IP is by far the most popular Wide Area Network transport protocol in existence today. It is a layer 3, connectionless protocol developed by the Department of Defense (DoD).
IP allows two computers or “hosts” to communicate across a short or long distance. The two hosts both send and receive units of data to one another, called “packets“. Packets are a series of digital bits, 1’s and 0’s.
Each packet has a specific amount of bits or bytes – and the receiver knows when they begin and end. The data is broken up into units to allow other people to share the same transmission lines.
The packets are transported from the sender to the receiver through a series of linked checkpoints, called “routers“.
If User1 in Wash DC wanted to send his name to User 2 in Los Angeles, he would put the name in a packet and send it across a link to router1, across another link router2, and across another link to User2. Like our US Postal service, IP delivers the packet to an “address“. The addresses are numerical and 32 bytes long. The routers keep track of these addresses so that they can deliver the packets correctly. The packets then “hop” from one router to the next until they reach their final destination.
Routers have memory, or RAM, just like computers. They use this to store their own configuration and route information to look up a packet’s address and find the correct path for that particular packet. Of course, there is no way a router can store the billions of addresses and the directions to that address. Instead, each router stores only the “next hop” that an addressed packet must be sent to. Also, instead of looking at the entire address and storing billions of possible addresses, the router looks at a portion of the address (called the “prefix” or “network address“) and only stores ranges of addresses. It knows where the next hop is, based on which range of prefix addresses that packet falls under. Using the Post Office analogy, the first postal hub only looks at the zip code to see what general area the letter belongs to and routes it accordingly.
The OSI Layer of IP
Layer 3 is one of the 7 layers of the OSI model. It is incredibly complex, but to simplify – it means that IP can intelligently route units of data from one location to another through a series of links – and that the path can change if there is congestion along the way. Contrast that to Layer 2, which can also deliver data units from one location to another – but uses a fixed, predetermined path. The path cannot change because there is no “routing“. The main ingredient that makes IP attractive is the ability to route information intelligently.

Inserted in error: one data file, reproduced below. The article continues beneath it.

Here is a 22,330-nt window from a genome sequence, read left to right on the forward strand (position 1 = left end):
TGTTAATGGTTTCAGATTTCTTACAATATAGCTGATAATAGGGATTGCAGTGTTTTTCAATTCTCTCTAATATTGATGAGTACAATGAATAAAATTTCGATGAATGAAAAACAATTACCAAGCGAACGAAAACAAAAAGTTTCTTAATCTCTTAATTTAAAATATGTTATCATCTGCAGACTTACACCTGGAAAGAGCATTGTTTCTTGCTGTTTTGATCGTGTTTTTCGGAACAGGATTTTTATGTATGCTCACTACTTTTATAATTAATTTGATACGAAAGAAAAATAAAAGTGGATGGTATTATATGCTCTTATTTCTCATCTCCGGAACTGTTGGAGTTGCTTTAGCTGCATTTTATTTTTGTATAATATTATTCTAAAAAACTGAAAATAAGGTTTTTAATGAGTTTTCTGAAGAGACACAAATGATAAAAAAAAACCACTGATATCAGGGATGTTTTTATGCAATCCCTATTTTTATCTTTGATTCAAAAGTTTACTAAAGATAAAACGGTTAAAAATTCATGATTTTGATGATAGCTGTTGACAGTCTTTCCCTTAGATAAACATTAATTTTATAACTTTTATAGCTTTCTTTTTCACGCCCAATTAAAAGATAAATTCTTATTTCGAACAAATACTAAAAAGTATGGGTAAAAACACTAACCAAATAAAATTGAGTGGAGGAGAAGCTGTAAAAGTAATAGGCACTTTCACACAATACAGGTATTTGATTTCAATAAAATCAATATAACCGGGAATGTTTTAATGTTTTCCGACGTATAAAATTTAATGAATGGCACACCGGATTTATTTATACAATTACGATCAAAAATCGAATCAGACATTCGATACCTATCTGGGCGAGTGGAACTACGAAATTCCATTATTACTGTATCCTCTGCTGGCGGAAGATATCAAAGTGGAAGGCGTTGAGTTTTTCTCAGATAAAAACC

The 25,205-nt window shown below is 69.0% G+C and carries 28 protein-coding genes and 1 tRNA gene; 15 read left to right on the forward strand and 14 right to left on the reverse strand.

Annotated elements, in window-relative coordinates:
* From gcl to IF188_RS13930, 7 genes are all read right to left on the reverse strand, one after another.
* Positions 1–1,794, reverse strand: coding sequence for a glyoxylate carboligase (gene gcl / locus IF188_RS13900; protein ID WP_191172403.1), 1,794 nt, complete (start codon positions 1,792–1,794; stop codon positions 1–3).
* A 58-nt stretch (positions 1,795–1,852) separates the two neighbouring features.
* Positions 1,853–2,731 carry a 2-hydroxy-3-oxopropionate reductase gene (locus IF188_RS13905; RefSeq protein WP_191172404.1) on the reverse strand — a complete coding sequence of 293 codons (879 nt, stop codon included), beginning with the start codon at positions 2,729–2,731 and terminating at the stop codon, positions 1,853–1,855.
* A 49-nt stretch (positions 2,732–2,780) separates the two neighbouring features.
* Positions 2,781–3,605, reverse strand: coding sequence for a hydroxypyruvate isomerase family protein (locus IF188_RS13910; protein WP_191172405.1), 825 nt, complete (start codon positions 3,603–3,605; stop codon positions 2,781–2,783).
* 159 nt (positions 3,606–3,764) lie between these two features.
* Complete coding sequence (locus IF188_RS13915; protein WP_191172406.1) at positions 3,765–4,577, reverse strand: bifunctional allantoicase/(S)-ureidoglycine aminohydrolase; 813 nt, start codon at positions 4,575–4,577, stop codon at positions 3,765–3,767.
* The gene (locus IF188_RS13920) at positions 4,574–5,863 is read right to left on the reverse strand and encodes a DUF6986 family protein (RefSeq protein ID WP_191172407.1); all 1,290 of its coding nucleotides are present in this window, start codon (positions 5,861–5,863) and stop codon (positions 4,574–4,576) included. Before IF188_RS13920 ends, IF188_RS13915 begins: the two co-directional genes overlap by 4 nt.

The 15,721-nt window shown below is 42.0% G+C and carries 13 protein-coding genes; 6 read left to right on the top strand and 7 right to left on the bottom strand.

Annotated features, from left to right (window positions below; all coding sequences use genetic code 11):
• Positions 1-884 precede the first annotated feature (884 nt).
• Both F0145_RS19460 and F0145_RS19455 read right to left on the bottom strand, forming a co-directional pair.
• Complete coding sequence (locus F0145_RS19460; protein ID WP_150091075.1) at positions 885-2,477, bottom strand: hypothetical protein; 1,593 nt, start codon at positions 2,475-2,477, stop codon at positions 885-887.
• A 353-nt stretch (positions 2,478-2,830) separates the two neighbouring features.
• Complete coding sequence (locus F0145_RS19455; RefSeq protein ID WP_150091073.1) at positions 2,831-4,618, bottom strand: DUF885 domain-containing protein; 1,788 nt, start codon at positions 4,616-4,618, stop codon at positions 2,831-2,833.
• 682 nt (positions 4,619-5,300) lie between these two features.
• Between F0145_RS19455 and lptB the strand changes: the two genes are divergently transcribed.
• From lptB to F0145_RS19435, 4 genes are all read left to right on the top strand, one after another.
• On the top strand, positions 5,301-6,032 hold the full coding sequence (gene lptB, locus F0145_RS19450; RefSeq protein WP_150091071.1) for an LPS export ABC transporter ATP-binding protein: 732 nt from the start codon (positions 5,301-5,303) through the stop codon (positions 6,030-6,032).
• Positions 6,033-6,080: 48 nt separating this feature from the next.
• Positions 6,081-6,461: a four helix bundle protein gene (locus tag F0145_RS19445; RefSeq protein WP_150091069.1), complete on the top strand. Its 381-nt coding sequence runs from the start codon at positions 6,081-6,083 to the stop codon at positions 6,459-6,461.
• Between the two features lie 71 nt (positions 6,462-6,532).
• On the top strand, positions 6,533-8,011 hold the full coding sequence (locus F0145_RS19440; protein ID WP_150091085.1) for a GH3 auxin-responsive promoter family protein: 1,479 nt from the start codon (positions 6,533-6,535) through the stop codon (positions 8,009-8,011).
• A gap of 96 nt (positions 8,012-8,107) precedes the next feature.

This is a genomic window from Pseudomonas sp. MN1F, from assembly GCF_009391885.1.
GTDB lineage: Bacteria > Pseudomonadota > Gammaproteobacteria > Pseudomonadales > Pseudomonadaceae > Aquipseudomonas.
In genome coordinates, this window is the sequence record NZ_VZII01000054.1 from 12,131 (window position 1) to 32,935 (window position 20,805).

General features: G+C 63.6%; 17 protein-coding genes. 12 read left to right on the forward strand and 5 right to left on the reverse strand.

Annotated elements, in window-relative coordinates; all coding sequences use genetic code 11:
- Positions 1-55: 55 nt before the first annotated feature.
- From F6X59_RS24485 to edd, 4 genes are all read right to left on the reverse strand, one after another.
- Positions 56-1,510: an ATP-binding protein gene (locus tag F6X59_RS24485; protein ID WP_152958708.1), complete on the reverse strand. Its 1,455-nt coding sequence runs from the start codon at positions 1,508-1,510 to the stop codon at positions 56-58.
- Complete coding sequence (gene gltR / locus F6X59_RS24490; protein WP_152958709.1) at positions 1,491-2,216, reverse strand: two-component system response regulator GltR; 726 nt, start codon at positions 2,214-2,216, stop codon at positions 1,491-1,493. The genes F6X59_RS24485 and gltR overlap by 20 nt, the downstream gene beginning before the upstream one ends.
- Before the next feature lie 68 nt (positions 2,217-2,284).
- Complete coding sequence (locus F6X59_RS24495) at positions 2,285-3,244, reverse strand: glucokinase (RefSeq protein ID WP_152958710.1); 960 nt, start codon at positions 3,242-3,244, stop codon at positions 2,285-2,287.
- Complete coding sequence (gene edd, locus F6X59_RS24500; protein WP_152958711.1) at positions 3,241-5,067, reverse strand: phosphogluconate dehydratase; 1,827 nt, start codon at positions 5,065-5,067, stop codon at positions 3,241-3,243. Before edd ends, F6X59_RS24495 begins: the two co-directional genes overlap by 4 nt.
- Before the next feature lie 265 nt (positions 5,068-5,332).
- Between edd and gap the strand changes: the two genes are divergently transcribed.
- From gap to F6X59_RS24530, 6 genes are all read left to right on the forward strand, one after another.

IP is Connectionless
This means that there is no guarantee that data units will reach the far end. This would seem to be a disadvantage, but it allows higher speeds since the “checkpoints” along the way (the routers) do not have to stop and ask the previous router if the data is correct. Besides, a higher layer 4, called TCP (Transmission Control Protocol), compares the data at the two endpoints. If it differs, a request for a resend of the last unit is sent back to the sender.
Apples and Oranges
Many people try to compare IP with Frame Relay and ATM. However, IP is Layer 3, and both FR and ATM are Layer 2, so comparing apples with oranges is like comparing apples. Since Frame Relay and ATM cannot route, their connections must be set up in advance by humans. The paths, called “virtual circuits, ” are coded into the switches by people so that when the frames (or cells with ATM) are sent across, they traverse a mapped-out path. Layer 2 protocols have a considerable disadvantage – there is no way humans could code millions of switches, with billions of virtual circuits to handle all the world traffic or even a small city !! IP, since it uses Layer 3, can route. Routing is intelligent – it figures out how to get there on its own, and if there are problems, it figures out a new way to get there. This is why IP can connect every person in the world – the delivery is automated.
OK, but how about those Oranges?
It must be made clear that although IP’s beauty is that it can be routed (Layer 3) – it relies on Layer 2.Layer 1, for that matter, to supply it with an infrastructure to route upon. Layer 2 can be ATM or Frame Relay, but it can also be point-to-point links (private lines, or DTS – Dedicated Transmission Service)). Regardless, as stated, layer 2 requires human interaction to set up links, whether they be real (private lines) or virtual (FR and ATM). We noted that there is no way humans can set up millions of connections – but they can, and have, set up millions of connections between all the routers of the world. These connections, for the Internet, have been set up by millions of people, over the years, across the globe. So, that Layer 2 infrastructure is in place and is servicing us all.
Thank you, oranges! Just realize that only a Layer 3 protocol, IP, can utilize and manage the billions of connections made possible by the Layer 2 infrastructure of the Internet, which took all those years to create.
NOTE: Layer 3 and Layer 4 switching is now a viable technology but will not be covered here.
“Free” IP Addresses
By RFC 1918, many addresses were set aside for testing or for NAT addresses with anonymity. They are “reserved” and are not legal addresses on the Internet. Internet networks will “filter” the RFC 1918 reserved space (10.0.0.0/8, 172.16.0.0/12, and 192.168.0.0/16). Hence, people use these “free” addresses as examples because they don’t get you into too much trouble if you accidentally try to use them (sort of like the film industry’s yyy-555-xxxx phone number convention).